Japan’s April Crude Imports From Iran Drop on Insurance Squeeze

Japan’s crude imports from Iran slumped 96 percent in April from a year ago, as sanctions aimed at halting the Middle Eastern country’s atomic program limited insurance for transportation of the cargoes.

Oil purchases from Iran for the month dropped to 36,005 kiloliters, or about 7,550 barrels a day, compared with 902,115 kiloliters in April 2012, according to data today from the Ministry of Economy, Trade and Industry. Imports fell 97 percent from 1.39 million kiloliters in March, the data showed.

Japan’s total crude purchases shrank 6.2 percent in April to 17.59 million kiloliters, the trade ministry said. Oil-product imports declined 17 percent to 2.54 million kiloliters, while oil-product exports rose 16 percent to 2.42 million kiloliters.

The Japanese government began providing sovereign insurance to tanker operators that import Iranian oil after European Union sanctions were introduced last year as an attempt to persuade Iran to halt its nuclear program. The sanctions barred coverage for 95 percent of the global fleet because London-based underwriters arrange most of the insurance.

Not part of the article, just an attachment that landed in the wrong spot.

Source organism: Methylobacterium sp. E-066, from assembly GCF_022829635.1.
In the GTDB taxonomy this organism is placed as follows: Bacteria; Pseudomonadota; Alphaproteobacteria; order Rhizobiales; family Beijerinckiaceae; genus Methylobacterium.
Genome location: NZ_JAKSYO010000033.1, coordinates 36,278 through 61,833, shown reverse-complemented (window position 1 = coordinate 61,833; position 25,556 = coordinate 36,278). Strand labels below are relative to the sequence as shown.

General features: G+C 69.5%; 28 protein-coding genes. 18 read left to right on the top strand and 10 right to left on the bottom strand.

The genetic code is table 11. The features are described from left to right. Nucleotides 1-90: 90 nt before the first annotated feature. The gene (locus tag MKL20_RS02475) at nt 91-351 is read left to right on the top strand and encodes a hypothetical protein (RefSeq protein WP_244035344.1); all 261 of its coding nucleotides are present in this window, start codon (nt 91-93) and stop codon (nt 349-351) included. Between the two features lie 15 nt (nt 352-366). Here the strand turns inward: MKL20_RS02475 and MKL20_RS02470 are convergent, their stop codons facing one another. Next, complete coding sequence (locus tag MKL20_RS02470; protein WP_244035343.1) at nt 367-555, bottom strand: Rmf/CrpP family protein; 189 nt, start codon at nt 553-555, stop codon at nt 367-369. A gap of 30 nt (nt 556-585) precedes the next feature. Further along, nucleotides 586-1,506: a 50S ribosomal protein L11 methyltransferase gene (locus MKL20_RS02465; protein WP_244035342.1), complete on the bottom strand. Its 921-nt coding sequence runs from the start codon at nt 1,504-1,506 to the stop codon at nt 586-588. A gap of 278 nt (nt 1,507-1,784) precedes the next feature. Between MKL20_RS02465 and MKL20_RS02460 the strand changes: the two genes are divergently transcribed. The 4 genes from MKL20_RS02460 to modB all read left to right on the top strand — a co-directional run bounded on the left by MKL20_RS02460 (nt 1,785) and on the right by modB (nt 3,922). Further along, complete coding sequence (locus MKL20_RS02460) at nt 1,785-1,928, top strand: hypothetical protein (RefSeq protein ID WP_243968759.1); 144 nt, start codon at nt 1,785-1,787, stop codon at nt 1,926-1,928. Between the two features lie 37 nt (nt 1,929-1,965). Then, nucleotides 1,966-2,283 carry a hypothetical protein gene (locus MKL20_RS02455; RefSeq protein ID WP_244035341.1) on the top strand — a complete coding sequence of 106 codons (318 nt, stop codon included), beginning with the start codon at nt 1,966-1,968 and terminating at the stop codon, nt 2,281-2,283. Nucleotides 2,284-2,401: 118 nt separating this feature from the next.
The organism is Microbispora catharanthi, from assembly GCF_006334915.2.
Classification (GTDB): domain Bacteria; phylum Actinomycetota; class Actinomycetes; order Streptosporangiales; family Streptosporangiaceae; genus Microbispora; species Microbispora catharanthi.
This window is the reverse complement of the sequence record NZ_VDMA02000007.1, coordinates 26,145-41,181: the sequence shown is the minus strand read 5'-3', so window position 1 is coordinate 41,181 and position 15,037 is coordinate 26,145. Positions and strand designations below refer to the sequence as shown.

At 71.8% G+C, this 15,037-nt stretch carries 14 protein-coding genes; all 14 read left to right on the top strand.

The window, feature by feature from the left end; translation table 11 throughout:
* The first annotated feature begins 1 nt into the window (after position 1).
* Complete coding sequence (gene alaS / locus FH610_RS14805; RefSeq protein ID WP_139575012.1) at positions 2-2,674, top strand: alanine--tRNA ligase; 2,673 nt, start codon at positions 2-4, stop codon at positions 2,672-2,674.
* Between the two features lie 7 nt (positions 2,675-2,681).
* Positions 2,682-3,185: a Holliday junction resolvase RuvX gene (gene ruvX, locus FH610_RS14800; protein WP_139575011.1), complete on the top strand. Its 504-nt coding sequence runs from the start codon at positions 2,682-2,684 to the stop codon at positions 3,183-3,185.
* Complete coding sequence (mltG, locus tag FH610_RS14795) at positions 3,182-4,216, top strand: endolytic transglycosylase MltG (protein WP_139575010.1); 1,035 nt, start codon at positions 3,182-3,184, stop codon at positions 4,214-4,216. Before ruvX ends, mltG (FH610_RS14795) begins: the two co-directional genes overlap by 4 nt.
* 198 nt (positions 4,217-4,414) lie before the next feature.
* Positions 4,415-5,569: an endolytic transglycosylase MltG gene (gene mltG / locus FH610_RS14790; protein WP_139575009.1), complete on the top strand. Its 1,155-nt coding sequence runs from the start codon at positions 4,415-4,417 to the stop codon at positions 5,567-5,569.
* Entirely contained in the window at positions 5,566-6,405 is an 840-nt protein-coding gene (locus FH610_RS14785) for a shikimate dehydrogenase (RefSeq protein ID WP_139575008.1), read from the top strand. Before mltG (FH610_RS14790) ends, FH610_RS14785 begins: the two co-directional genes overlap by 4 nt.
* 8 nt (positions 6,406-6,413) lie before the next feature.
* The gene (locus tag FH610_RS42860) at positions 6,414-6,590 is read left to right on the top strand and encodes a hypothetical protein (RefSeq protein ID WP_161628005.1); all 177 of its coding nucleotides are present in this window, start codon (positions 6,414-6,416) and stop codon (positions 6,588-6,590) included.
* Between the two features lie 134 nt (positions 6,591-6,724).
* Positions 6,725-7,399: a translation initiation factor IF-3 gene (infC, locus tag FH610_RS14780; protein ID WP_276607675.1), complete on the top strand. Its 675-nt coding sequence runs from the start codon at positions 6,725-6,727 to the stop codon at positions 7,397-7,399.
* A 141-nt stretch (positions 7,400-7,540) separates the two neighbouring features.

Japan’s oil buyers reduced their purchases in April to ration out the government coverage and avoid using it up early in the year, according to Akitsugu Takahashi, the executive director for retail fuel sales at JX Nippon Oil & Energy Corp., Japan’s biggest refiner.

“There’s a limit to how much insurance is available and that limit can not be exceeded,” Takahashi, who did not specify the limit, told reporters today in Tokyo.

U.S. and EU officials say Iran’s nuclear development is aimed at producing atomic weapons, while the government in Tehran says the project is for civilian purposes.

Statistics based on customs-clearance data by the Ministry of Finance yesterday showed a 6.1 percent decline in crude imports from Iran. Today’s trade ministry figures are based on data collected from buyers via questionnaire and include fuel in so-called bonded storage tanks that haven’t yet passed through customs.

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